Features

‘A bit of a compromise’: Coming to terms with an emergency caesarean section

This article is part of the series:

During the midwife-hosted antenatal class Cath attended in a private hospital in Cape Town, South Africa, where she would eventually give birth, pregnant women were encouraged to name the kind of birth they wanted. They were presented with three options: “natural all the way with no medication”, “natural but open to medication”, or “elective caesarean”. The ‘choice’ women were expected …

Features

Top of the Heap: Elly Teman

This article is part of the series:

Teman-Heap

For this installment of the Top of the Heap series, I spoke with Elly Teman, a medical anthropologist specializing in the anthropology of reproduction and a senior lecturer in the Department of Behavioural Science at Ruppin Academic Center in Israel.

Elly Teman

The top of my heap this past summer has been stacked with a list of documentary films on …

Features

When Research Bleeds into Real Life: Studying Reproductive Ageing while Ageing Reproductively

In a book chapter addressing feminist research methods and women’s health and healing, Rayna Rapp (1999) wrote about the complicated ways in which everyday life is embroiled in feminist research methods. She was speaking about how her own experience with amniocentesis was situated in her now canonical, multi-sited ethnography of this technology, and the corresponding challenges that arise when doing …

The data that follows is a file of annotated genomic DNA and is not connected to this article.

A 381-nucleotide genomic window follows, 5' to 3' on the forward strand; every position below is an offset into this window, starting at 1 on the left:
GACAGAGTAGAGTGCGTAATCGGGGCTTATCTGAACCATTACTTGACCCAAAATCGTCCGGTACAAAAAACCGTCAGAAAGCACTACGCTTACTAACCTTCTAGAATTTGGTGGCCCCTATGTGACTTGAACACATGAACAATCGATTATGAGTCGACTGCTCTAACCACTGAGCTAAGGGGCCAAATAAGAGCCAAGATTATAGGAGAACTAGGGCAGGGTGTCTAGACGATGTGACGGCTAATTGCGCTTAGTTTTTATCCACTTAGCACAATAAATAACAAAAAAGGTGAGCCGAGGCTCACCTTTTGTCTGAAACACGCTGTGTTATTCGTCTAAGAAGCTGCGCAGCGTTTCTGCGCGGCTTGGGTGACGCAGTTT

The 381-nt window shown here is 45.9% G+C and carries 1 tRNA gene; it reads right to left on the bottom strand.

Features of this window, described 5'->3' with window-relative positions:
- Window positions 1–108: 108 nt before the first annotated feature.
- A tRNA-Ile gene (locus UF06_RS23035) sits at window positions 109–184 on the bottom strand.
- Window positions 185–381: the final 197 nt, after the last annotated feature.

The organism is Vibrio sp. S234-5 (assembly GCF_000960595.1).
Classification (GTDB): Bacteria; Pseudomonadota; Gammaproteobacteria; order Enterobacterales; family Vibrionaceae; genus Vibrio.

Features

Making a Case for Reducing Pollution in China, or The Case of the Ugly Sperm

The Chinese film, Under the Dome, tells the story of a former CCTV news anchor’s struggle to understand and deal with smog in the wake of her pregnancy and motherhood. The filmmaker and narrator, Chai Jing, makes a case for reducing pollution in China by highlighting the potential correlation between Beijing’s smog and the tumor found in her developing fetus, …

Features

Beyond “Wombs for Rent”: Indian Surrogates and the Need for Evidence-Based Policy

“We know that if we take some trouble with our body, it will take care of the education of our children; or we will be able to have a house, so we will be able to live well; or we will be able to satisfy the expectations of our children. This is what every woman thinks. So, if she cuts

Books

Cecilia Van Hollen’s Birth in the Age of AIDS

Birth in the Age of AIDS: Women, Reproduction, and HIV/AIDS in India

By Cecilia Van Hollen

Stanford University Press, 2013. 274 pp.

 

Cecilia Van Hollen’s latest book, Birth in the Age of AIDS: Women, Reproduction, and HIV/AIDS in India, provides a nuanced, readable, and extremely compelling exploration of the lived experiences of women enrolled in prevention of parent …